How many of you can describe what you do for a living? If you have trouble describing your job then you’re probably towards the far left of the curve. Whereas if there are people like you, enough to attend a conference about your domain, it means you’re much further up. If you’re in the seventh year of the conference you’re up here. How far will you push domain learning in this, the eighth year of the Interaction conference?

When I was in my 20's I expected my career learning curve to also look like this, where my depth of knowledge in one domain would rise, but where my ability to learn new things and apply them to interesting challenges would diminish over time. It turned out somewhat differently.

In my four years at frog design I learned more than in the ten preceding years at my former employer, Nokia. In this past year as an independent, setting up a my own studio and launching a new brand, I’ve learned more than the preceding four years at frog. While the shape of the curve seems to hold true for my career, I realise I’m much further down on a much larger curve, over time it is the scale that has changed. I hope that when I die, I’ll be down here, at the base of an exceedingly large curve.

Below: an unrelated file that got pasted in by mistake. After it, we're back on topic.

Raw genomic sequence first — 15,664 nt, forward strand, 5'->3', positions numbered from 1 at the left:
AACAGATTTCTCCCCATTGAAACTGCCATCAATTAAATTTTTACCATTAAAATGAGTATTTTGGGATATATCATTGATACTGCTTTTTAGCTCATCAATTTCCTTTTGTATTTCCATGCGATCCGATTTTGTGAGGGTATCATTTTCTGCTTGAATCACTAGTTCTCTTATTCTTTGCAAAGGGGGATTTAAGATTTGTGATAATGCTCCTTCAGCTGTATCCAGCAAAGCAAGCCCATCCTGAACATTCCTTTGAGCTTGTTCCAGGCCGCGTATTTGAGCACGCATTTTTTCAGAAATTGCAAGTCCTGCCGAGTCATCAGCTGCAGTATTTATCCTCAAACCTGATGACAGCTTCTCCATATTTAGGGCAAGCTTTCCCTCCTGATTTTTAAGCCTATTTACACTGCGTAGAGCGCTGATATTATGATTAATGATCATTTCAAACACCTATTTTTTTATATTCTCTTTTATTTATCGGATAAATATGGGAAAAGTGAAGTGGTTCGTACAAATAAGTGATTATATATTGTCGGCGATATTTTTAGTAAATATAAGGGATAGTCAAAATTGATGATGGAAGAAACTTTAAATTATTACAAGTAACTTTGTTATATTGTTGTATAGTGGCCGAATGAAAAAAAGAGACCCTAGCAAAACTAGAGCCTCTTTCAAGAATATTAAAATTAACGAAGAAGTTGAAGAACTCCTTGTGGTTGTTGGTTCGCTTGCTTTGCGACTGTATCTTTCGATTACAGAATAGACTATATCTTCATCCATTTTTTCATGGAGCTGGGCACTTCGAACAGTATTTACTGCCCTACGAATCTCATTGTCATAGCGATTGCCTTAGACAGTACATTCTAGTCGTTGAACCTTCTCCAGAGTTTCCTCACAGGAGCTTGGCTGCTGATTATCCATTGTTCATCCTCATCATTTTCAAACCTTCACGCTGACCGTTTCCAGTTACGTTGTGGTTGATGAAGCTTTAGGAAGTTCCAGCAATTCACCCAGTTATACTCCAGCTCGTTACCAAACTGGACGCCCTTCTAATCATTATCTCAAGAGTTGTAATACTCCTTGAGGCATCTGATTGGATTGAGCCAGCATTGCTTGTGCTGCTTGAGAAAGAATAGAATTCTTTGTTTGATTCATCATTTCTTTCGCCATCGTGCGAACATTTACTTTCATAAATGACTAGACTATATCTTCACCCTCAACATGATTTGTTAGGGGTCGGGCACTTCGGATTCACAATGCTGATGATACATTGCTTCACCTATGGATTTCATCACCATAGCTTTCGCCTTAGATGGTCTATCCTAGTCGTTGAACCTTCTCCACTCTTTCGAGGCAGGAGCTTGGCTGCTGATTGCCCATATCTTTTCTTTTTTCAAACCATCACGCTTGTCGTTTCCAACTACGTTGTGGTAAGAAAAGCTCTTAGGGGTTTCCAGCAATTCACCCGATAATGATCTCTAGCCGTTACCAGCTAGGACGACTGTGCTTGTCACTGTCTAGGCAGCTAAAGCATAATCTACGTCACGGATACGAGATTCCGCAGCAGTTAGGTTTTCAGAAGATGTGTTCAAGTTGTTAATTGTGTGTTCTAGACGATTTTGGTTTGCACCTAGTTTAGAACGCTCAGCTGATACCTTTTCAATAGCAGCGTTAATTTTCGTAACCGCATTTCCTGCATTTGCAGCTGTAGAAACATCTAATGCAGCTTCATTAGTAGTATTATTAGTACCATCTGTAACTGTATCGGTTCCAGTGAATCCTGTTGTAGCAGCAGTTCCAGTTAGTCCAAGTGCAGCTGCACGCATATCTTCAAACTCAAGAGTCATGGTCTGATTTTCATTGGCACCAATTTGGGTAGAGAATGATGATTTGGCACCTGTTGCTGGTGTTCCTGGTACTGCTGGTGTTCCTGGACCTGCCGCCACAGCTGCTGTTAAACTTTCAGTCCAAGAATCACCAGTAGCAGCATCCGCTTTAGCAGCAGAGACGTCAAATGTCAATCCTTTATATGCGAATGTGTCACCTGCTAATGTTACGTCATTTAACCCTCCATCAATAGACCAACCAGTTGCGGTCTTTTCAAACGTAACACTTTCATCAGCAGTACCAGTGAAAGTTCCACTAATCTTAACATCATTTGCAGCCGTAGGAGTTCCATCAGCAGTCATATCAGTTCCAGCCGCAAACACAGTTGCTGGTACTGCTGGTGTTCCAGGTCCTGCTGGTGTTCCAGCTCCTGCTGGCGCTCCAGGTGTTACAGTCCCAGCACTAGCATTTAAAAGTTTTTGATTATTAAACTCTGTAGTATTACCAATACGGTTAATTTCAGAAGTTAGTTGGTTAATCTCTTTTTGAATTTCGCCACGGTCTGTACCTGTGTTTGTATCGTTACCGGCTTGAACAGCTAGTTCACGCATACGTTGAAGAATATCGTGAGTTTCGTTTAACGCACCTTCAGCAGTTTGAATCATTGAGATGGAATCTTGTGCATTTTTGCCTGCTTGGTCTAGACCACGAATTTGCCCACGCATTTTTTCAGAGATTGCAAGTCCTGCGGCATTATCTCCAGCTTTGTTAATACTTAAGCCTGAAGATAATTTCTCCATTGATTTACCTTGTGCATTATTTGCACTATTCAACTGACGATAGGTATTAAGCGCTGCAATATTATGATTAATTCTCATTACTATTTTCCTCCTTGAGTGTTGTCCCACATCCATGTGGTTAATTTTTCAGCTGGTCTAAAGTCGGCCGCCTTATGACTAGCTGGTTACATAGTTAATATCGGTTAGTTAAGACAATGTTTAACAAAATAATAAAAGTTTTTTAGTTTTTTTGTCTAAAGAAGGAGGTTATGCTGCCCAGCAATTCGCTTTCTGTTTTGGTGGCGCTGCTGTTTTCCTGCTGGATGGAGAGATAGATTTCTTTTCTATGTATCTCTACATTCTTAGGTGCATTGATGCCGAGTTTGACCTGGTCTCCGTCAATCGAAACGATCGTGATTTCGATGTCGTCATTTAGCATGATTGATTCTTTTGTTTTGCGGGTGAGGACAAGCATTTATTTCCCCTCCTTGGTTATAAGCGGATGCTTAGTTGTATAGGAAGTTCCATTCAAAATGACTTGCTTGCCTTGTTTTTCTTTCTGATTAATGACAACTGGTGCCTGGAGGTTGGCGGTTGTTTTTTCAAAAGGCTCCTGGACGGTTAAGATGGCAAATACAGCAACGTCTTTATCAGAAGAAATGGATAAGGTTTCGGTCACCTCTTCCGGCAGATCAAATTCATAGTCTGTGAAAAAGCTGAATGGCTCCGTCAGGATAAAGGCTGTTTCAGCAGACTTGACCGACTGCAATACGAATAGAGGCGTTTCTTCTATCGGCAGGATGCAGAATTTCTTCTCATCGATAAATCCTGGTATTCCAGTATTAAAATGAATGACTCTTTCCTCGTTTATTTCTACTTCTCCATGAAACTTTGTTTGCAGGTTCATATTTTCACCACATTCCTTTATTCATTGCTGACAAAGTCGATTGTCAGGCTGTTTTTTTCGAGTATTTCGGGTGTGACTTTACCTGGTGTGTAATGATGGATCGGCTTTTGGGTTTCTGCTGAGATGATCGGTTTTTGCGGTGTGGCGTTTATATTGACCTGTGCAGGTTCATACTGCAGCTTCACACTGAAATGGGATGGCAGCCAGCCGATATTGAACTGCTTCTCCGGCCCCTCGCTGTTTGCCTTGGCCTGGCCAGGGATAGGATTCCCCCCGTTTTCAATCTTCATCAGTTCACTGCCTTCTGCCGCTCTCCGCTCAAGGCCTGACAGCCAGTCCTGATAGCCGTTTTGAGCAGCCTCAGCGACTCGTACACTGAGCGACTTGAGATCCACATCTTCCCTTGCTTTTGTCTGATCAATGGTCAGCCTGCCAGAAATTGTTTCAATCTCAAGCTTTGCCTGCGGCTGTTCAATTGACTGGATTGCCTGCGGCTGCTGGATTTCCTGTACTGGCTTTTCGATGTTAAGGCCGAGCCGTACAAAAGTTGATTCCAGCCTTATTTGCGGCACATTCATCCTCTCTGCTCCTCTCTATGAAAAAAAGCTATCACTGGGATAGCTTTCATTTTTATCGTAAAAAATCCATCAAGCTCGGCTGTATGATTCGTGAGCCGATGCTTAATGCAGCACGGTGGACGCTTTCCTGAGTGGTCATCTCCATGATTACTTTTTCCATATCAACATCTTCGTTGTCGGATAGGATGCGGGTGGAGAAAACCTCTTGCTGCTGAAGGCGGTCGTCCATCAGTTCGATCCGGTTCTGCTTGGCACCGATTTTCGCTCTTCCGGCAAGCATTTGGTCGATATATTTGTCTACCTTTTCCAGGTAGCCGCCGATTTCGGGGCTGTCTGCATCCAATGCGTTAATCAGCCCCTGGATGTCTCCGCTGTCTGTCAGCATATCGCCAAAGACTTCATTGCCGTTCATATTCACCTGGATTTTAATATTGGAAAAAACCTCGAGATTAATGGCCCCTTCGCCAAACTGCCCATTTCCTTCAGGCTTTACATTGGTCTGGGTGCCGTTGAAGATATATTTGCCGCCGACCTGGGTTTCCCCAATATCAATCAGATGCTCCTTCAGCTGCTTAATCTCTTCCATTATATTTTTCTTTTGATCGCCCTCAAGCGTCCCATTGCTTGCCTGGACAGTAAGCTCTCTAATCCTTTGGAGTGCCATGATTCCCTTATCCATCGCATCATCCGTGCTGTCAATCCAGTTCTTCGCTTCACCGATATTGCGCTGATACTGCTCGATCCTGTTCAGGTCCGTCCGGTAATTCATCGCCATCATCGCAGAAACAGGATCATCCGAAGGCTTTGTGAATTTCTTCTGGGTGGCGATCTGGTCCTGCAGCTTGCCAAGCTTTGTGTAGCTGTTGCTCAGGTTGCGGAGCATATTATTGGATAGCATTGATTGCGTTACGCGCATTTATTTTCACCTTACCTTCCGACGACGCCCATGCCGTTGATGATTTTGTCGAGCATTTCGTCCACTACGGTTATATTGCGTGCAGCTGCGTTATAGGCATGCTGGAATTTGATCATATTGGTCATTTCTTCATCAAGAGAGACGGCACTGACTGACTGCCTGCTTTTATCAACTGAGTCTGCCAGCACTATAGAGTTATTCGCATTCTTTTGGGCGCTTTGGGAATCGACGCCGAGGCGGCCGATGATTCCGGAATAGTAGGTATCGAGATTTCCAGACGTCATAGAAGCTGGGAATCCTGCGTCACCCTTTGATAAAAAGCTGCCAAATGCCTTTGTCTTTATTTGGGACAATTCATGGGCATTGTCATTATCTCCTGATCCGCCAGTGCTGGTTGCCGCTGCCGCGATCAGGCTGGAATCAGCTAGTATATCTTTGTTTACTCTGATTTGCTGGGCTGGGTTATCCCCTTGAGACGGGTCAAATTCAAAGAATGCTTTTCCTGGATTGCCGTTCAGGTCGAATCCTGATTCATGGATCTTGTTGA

What does your learning curve look like? Where are you on the curve? And where do you want to be?

2: Time versus Relevance

A simple observation: think for a moment about the products and services that have have the biggest impact on your life. How old are the teams and companies that brought them to market?

For any design agency or studio that that is working in the innovation space, how relevant is their work from 40 years ago? 10 years ago? 3 years ago? Last year?

Now answer the same question about individuals.

(What is the agency employee turn over?)

(Understand corporate amnesia.)

3. The gutter between consultant as change agent and corporate sell-out is littered with bonuses and broken dreams.

In a cyclical industry such as design innovation, the reality for larger agencies is that the pressure to meet payroll and take on well-paying work is paramount, they’ll have intense pressure to sell-out the values with which they started. Most, it seems, take the money.

This is probably a good place to talk about so-called “social impact” projects. While commercial projects are mostly confidential, social impact projects are more likely to be public facing. There is a significant difference between what agencies say and do.